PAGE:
* To cut more than 10 pct of global staff over next 2 1/2
* To consolidate manufacturing, distribution facilities
* Quarterly profit tops analyst estimates; sales in line
* Raises quarterly dividend by 50 percent; names execs to
* Newell stands by full-year profit outlook
By Dhanya Skariachan
Oct 26 Consumer products maker Newell Rubbermaid
Inc said it would cut about 2,000 jobs or slightly more
than 10 percent of its staff, over the next 2 1/2 years, joining
a slew of U.S. companies trying to counter slowing sales by
The news on Friday came as Newell also reported a
higher-than-expected quarterly profit, raised its quarterly
dividend by 50 percent to 15 cents a share and announced a
number of outside additions to its executive team.
The maker of Sharpie pens and Rubbermaid storage containers
is also planning to consolidate manufacturing and distribution
facilities and cut the number of its business units to six from
nine as part of a second round of restructuring under Chief
Executive Officer Mike Polk.
"I see more potential in our business today than I imagined
upon joining the company 15 months ago," Polk said in a
statement. A former Unilever executive, he became CEO
of Newell in July 2011.
As part of the latest restructuring, Polk is reorganizing
the company around two broad groups - development and delivery.
The development group will include all of Newell's
marketing, insight, design, research and development, and
corporate development staff, while the delivery group will
consist of its general management, supply chain, and customer
and channel development employees.
As part of the changes, Penny McIntyre, who headed Newell's
consumer business; Chief Marketing Officer Ted Woehrle; and
Chief Customer Development Officer Paul Boitmann will leave the
company, it said.
The moves will bring savings of $180 million to $225 million
by the end of the second quarter of 2015, the company said. It
expects to take related charges of $225 million to $250 million.
In October 2011, Polk announced plans to consolidate
Newell's manufacturing plants and distribution centers and to
reduce the number of global business units.
The company, whose other products include Graco strollers,
Calphalon cookware and Paper Mate pens, has also benefited from
a move away from commoditized, lower-margin product categories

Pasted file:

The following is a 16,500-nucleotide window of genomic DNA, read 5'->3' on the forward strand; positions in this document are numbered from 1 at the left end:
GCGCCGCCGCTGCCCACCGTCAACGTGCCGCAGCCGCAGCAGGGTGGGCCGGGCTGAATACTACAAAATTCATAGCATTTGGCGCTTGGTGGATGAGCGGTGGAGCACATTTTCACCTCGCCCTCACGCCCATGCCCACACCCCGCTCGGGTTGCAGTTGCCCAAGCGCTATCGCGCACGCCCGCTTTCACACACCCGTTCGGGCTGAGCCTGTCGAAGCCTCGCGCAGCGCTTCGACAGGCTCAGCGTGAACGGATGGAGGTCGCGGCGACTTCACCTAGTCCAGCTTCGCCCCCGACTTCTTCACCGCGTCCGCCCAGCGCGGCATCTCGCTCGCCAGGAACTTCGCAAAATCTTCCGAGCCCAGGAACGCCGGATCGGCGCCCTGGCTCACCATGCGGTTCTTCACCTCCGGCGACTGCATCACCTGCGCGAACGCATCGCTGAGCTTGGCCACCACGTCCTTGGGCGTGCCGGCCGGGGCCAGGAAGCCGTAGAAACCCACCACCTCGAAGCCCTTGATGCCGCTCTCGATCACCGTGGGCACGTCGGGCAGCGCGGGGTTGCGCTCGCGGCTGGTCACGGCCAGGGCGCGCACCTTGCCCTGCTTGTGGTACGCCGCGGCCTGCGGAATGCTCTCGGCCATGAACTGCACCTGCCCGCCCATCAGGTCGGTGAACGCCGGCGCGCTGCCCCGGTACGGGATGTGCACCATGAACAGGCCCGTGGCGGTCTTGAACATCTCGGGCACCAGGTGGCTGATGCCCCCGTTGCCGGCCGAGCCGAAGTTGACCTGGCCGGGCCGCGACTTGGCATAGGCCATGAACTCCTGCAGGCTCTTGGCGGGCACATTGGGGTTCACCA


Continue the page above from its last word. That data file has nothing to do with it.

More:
like shelving and wooden pencils. That effort began under former
Newell reported third-quarter net income of $108.3 million,
or 37 cents a share, compared with a year-earlier net loss of
$177.6 million, or 61 cents a share.
Excluding restructuring costs, tax charges and other items,
the profit came to 47 cents a share, beating the analysts'
average estimate of 44 cents, according to Thomson Reuters
Price increases and measures to improve productivity helped
Newell offset high raw material costs in the quarter.
Net sales fell 0.9 percent to $1.54 billion, in line with
analysts' estimates. Core sales, which exclude the effects of
currency fluctuations, rose 1.5 percent. For the year, the
company expects net sales to be flat to up 1.5 percent and core
sales to rise 2 percent to 3 percent.
Newell stood by its full-year profit forecast of $1.63 to
$1.69 a share, excluding special items.
Earlier this week, companies from Dow Chemical to
Colgate-Palmolive said they would cut jobs to protect
profits in a weak global economy.
Also as part of the restructuring, Newell hired several
Unilever executives and announced other management changes.
Mark Tarchetti, the former head of global corporate strategy
at Unilever, will join Newell in January as chief development
officer and lead the new development group.
William A. Burke III, currently Newell Professional's group
president, has been appointed chief operating officer and will
lead the new delivery group.
Both Tarchetti and Burke will report to CEO Polk.
Unilever executive Joe Cavaliere will join Newell as global
chief customer officer. Richard Davies, also with Polk's former
employer, will become chief marketing and insights officer.
John Stipancich will remain Newell's chief legal officer and
general counsel while taking charge of operations in Europe, the
Middle East and Africa.